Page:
How smart contracts work
Smart contracts are special programs that run on blockchains. They're called smart contracts because, well, they're contracts that are smart! Smart contracts are self-executing contracts with the terms of the agreement being directly written into lines of code. The code and the agreements contained therein are stored and replicated on a blockchain network. The blockchain network provides the security, so parties in the transaction don't have to trust each other.
Benefits of smart contracts
Smart contracts allow for the automation of contract execution and enforcement, reducing the need for intermediaries and increasing the security and speed of executing contracts.
One simple example may be that Alice wants to trade 1 ETH from Bob for $1000. Alice could send Bob 1 ETH and hope Bob then sends Alice $1000, but then she'd have to trust that Bob will send her the money or find an intermediary. With a smart contract, they can agree to the transaction and the trade will be automatically executed. They don't have to trust each other or find an intermediary.
Smart contracts have a wide range of use cases, including automated payments, non-fungible tokens (NFTs), and identity verification. They offer numerous benefits, including efficiency and cost savings, increased security and reliability, and the automation of processes that previously required intermediaries.
What Blockchains Use Smart Contracts?
Ethereum is the first and most well-known blockchain platform for smart contracts, with a large developer community and a robust ecosystem of tools and resources. It offers a decentralized virtual machine, the Ethereum Virtual Machine (EVM), which executes smart contracts. The EVM is a key component of Ethereum, as it allows for the execution of arbitrary code, enabling the creation of a wide range of applications on the platform.
There are many blockchains that use the EVM to execute code, and many of them are built on top of Ethereum itself to extend the capability of the Ethereum network. Blockchains built on top of Ethereum are often called "Layer 2s" because they are an additional blockchain layer on top of Ethereum. They include Optimism, Arbitrum, Polygon, zkEVM, BnB Smart Chain, and many others.
How to Interact with Smart Contracts from Web Applications
One way developers can interact with smart contracts from web applications is by using a web3 library, such as web3.js and ethers.js. These libraries allow developers to interact with blockchain nodes directly.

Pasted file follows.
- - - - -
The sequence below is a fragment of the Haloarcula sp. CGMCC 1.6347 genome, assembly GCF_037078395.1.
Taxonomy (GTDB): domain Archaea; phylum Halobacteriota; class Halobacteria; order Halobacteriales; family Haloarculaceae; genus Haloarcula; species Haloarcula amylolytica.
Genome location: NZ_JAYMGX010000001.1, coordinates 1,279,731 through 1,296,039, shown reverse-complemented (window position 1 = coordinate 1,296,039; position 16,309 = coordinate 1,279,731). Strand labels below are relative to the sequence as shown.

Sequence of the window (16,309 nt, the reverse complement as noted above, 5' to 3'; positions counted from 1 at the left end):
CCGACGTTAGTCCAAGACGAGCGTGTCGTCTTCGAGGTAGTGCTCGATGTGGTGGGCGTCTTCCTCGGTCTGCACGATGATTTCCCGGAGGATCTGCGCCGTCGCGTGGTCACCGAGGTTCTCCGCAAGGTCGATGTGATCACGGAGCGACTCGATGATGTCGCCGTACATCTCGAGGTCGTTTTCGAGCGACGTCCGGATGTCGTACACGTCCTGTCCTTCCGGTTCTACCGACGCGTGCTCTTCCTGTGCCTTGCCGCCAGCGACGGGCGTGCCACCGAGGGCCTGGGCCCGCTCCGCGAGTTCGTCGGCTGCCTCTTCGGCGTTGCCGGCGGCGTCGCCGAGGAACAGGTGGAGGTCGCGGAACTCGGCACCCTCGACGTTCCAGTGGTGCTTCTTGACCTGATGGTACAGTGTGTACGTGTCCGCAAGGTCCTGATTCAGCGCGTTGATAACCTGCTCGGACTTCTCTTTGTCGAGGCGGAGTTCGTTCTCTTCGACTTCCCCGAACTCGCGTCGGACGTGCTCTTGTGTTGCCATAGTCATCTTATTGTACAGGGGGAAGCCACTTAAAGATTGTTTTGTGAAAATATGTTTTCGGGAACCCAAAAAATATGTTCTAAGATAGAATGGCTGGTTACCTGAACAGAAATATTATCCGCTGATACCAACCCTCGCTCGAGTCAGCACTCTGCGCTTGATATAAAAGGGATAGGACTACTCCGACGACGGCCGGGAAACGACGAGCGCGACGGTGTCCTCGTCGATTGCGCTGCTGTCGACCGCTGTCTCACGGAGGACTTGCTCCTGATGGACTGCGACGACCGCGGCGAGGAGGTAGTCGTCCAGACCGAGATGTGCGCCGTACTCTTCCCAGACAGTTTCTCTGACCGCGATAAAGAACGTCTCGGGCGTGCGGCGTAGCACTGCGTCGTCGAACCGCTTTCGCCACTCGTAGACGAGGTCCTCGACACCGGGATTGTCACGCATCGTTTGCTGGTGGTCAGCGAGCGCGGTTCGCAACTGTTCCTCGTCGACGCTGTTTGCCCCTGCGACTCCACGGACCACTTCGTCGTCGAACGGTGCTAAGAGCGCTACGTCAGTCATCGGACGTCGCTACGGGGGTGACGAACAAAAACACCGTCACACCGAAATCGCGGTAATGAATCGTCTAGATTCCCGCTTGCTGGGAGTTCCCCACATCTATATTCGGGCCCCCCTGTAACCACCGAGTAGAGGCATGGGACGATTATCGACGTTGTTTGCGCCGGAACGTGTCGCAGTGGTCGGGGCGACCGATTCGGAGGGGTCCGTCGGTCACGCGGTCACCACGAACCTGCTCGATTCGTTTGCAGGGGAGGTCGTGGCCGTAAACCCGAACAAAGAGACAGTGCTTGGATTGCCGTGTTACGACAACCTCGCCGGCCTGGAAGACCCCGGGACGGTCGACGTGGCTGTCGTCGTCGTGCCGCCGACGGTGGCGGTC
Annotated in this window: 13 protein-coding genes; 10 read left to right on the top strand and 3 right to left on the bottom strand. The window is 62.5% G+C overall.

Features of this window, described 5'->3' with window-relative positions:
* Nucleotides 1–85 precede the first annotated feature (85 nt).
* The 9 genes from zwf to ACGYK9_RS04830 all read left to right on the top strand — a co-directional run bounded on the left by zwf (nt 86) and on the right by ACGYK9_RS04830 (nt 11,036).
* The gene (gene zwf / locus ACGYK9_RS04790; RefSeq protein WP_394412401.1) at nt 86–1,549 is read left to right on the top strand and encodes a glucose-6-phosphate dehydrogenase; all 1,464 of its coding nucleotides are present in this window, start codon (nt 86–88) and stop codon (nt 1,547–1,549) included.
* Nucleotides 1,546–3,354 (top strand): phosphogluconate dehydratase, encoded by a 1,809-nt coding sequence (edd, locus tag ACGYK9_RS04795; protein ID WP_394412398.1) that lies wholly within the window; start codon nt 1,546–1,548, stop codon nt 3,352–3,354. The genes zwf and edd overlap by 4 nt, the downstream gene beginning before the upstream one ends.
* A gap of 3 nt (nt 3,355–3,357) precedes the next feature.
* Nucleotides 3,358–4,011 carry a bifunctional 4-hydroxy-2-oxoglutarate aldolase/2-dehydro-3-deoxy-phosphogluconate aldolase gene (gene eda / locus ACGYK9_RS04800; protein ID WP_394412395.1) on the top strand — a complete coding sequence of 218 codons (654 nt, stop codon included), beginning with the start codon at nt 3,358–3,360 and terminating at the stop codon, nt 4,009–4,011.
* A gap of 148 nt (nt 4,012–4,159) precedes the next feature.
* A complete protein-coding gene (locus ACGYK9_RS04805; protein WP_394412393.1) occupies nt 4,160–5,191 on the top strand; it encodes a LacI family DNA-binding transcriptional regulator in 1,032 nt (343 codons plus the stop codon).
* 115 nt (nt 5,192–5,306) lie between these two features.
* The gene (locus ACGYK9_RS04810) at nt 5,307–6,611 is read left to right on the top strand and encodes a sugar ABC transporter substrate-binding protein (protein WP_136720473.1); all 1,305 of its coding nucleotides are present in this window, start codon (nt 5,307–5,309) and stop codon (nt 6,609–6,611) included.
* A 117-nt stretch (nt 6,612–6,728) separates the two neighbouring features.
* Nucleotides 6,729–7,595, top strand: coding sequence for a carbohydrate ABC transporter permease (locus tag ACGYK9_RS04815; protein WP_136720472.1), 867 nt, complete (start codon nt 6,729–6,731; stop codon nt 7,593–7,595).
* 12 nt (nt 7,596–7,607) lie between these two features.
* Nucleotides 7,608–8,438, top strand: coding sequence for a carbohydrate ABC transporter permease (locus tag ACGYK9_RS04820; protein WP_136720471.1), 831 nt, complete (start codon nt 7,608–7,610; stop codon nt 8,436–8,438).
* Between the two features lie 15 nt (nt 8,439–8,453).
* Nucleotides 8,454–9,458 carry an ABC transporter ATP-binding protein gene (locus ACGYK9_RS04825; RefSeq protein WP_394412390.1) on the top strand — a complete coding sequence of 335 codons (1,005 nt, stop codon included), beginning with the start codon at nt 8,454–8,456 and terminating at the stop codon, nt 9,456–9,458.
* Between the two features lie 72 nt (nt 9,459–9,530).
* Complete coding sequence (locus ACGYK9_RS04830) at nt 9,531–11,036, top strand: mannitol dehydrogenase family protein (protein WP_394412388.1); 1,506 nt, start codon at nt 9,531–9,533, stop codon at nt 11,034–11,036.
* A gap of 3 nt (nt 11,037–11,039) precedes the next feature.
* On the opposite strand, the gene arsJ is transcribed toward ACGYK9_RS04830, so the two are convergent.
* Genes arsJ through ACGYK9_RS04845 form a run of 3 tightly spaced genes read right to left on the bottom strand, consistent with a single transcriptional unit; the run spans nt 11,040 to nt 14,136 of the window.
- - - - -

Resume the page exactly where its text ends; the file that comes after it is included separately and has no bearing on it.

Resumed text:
Here's a quick example using ethers.js. Ethers.js is available as an npm package and can be installed using:
And simply imported into your application:
Once a connection is established, developers can use these libraries to send transactions to the network and interact with smart contracts deployed on the blockchain.
To make a connection and query the balance of an account, you can use the following code:
Where address is the blockchain address of the user's account. But how does a user get an account?
User Accounts on Ethereum
On Ethereum, there are two types of accounts: externally owned accounts (EOAs) and smart contract accounts. Blockchain accounts are often called wallets. EOAs are just a public-private key pair that is used to sign transactions on the blockchain. To create an account, a user just needs a random private key, from which a public address is derived. This puts a lot of burden on the user, since they have to manage a private key. If it is lost or compromised, they lose everything. Most Ethereum accounts today are EOA wallets, but that is changing.
The other kind of account is smart contract accounts, sometimes called smart contract wallets. Smart contract accounts are code and live on the blockchain. This enables user accounts to have a wide range of features that an EOA cannot have, such as the ability to recover accounts, pay transaction fees in flexible ways, authenticate with arbitrary logic, and execute multiple transactions at once. This is called Account Abstraction. Smart contract accounts allow users to manage their digital assets and interact with smart contracts in a secure and convenient manner.
One platform that provides an API and tools for interacting with blockchains and smart contract wallets is Stackup. The Stackup platform allows developers to easily build and deploy smart contract wallets, as well as integrate them into applications.
What is the Best Platform for Smart Contracts?
How to Run your First Smart Contract Application
Don't be intimidated by all of these new frameworks and tools! It takes some time to learn, but we have you covered.
Run your first smart contract application in under 5 minutes using Stackup's quick start guide!